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NATO slammed as former US Army chief exposes ‘two big issues’ in united Russia response

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US Army vice chief of staff general Jack Keane, sat down on LBC radio to talk about the NATO conference which took place earlier this week. Mr Keane discussed the possibility that Putin could deploy chemical biological weapons on the battlefield. Russian President Vladimir Putin has already used the highly condemned thermobaric weapons since the war started just over a month ago.

The US Army chief acknowledged there had been no public policy declaration on the consequences Putin would face if he was to take such a barbaric action.

Mr Keane said: “Listen I was very disappointed by the NATO summit.

“I totally applaud the fact that they’re going to increase by 40k troops in Eastern Europe.

“And they’re increasing sanctions and it seems like a sense of unity.

“But on two big issues, it’s got to be disappointing, there’s no NATO public policy declaration.

JUST IN: Putin’s ‘biggest’ Achilles’ heel exposed as ‘derided’ Russian despot facing furious REVOLT

Mr Keane added: “At the end of that summit to deal with this particular issue, chemical biological weapons and nuclear weapons which the Russians have been waving in front of our face now for almost 30 days.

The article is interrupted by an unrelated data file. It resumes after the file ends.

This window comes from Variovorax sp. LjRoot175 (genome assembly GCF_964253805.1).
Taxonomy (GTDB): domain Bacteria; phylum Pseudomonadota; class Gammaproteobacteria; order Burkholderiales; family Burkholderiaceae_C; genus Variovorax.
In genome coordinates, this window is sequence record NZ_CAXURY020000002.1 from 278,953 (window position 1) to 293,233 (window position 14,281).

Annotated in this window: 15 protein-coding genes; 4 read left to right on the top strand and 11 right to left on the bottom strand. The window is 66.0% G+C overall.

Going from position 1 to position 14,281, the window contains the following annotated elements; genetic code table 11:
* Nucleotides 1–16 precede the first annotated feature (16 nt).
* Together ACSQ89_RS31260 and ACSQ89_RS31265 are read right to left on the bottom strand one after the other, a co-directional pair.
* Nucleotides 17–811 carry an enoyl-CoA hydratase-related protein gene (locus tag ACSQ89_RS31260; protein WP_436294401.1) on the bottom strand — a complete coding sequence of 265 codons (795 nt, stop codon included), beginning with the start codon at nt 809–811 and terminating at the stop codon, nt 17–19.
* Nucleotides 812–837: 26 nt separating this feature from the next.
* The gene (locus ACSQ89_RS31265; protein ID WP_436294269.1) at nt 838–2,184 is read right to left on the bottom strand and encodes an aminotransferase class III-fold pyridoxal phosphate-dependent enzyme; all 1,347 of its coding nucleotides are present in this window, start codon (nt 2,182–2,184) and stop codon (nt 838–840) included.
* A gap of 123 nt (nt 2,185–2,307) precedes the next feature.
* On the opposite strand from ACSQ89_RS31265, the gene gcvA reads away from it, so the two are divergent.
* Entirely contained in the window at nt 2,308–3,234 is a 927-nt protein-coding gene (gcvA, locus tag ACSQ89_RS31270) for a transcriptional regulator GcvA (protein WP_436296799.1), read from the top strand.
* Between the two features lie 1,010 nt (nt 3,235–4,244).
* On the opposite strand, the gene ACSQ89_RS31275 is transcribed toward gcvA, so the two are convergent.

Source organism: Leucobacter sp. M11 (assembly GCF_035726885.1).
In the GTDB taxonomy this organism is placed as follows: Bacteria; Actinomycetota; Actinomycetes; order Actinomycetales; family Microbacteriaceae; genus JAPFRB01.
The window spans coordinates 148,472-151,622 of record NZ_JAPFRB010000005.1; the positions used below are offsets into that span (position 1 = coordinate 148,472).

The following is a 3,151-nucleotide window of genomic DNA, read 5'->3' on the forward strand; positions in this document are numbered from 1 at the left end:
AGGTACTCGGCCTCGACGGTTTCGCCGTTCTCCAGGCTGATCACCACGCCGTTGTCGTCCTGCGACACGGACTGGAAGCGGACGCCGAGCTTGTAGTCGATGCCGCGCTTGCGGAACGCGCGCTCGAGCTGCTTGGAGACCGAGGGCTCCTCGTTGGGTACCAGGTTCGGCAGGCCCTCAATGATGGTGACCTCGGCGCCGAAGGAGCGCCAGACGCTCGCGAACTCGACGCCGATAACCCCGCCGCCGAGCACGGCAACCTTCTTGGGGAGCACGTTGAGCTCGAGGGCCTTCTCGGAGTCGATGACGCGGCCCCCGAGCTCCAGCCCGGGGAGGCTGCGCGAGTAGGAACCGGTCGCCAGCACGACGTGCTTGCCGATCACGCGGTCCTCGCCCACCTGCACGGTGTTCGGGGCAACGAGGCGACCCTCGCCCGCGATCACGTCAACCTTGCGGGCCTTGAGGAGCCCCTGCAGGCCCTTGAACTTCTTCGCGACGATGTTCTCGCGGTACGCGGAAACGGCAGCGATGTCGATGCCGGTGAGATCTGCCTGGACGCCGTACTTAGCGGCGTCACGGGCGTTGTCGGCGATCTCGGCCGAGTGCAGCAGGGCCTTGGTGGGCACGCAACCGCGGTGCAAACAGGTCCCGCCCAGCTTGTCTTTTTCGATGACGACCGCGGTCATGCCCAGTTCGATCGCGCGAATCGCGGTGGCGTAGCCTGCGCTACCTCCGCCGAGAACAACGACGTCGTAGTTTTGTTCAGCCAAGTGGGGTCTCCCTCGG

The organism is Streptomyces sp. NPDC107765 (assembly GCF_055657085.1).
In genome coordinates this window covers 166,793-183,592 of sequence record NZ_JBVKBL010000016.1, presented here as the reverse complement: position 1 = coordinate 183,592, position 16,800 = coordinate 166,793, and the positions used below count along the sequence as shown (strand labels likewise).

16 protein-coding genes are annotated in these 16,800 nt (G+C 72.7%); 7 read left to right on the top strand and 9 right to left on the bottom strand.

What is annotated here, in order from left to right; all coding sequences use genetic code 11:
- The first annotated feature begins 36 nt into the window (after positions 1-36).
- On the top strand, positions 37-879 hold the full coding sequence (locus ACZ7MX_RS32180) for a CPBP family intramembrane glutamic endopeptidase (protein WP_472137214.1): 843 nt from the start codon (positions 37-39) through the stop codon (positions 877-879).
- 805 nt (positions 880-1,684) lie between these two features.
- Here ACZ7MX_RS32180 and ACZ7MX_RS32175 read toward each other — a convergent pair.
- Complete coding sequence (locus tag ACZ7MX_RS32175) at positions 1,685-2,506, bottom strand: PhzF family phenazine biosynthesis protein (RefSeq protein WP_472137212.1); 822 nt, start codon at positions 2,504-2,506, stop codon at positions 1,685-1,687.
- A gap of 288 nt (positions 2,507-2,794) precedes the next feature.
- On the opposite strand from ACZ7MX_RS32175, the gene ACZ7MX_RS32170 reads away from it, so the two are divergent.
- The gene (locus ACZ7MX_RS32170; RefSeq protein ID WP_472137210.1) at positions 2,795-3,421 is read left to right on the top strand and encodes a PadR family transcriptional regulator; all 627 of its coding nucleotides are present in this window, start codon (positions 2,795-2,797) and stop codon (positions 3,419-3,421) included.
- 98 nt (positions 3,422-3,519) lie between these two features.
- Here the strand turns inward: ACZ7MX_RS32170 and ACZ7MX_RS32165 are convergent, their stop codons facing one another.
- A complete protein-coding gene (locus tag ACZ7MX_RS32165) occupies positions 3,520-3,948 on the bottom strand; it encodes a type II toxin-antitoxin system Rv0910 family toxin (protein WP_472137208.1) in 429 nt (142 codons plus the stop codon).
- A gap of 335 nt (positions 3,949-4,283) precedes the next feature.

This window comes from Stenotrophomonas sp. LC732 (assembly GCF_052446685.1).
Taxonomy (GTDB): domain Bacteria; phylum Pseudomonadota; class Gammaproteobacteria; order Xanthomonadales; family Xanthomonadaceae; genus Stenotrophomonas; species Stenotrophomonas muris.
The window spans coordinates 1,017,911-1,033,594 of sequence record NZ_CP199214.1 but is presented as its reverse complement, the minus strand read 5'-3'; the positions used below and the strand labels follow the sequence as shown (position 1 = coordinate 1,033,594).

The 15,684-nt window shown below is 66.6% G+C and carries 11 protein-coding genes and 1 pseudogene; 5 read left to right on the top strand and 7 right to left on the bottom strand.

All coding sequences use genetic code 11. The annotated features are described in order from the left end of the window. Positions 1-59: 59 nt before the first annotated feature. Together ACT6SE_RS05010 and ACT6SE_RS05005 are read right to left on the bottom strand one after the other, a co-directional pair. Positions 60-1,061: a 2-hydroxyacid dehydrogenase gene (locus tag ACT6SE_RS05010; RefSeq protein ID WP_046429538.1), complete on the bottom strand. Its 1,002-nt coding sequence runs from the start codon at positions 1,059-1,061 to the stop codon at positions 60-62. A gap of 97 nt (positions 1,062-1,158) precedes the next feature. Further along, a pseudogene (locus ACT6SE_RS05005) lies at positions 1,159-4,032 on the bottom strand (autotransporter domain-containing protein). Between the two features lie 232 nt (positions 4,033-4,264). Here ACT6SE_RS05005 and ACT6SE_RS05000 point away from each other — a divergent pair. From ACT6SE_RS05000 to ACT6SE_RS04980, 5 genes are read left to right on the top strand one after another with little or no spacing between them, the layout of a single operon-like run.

“What we need is… Think policy statement, not something that’s left to a reporter to ask a question on.

“And then you get a statement that you just repeated, which leads to more confirmation than anything else.

“A much better statement, using my words… I don’t want to put words into other people’s mouths.

READ MORE: Mum left fuming after letter describes her ‘active’ four-year-old daughter as overweight

“But with me, the use of any form of WMB would be unacceptable.

“We will not let it stand, it will result in decisive consequential actions and all options are on the table.

“Words to that effect, in a public policy statement, and we didn’t get it and it’s really unfortunate.

“And what it does it leaves in the minds of Putin and his  leaders just what would the reaction be, ambiguous like that and I think it’s very unfortunate.”

DON’T MISS: Russia scaling back invasion as troops retreat to eastern Ukraine after weeks of stalemate

Fear of the Russian military deploying chemical biological weapons has been heightened.

Ukrainian outlet InformNapalm has warned that: “Our conclusions may sound premature or too apocalyptic, but after the missile attacks and bombing of civilian infrastructure in Ukraine, which the Russian army resorted to, we believe that it is necessary to make these data public and try to thwart any such intentions of Russia.”

And NATO Secretary-General Jens Stoltenberg said in Brussels on Thursday: “We’ve tried to be very clear about the gravity of the use of any such chemical weapons.

“These are agents that should never be employed and certainly not on the battlefield, as we are concerned Russia might.”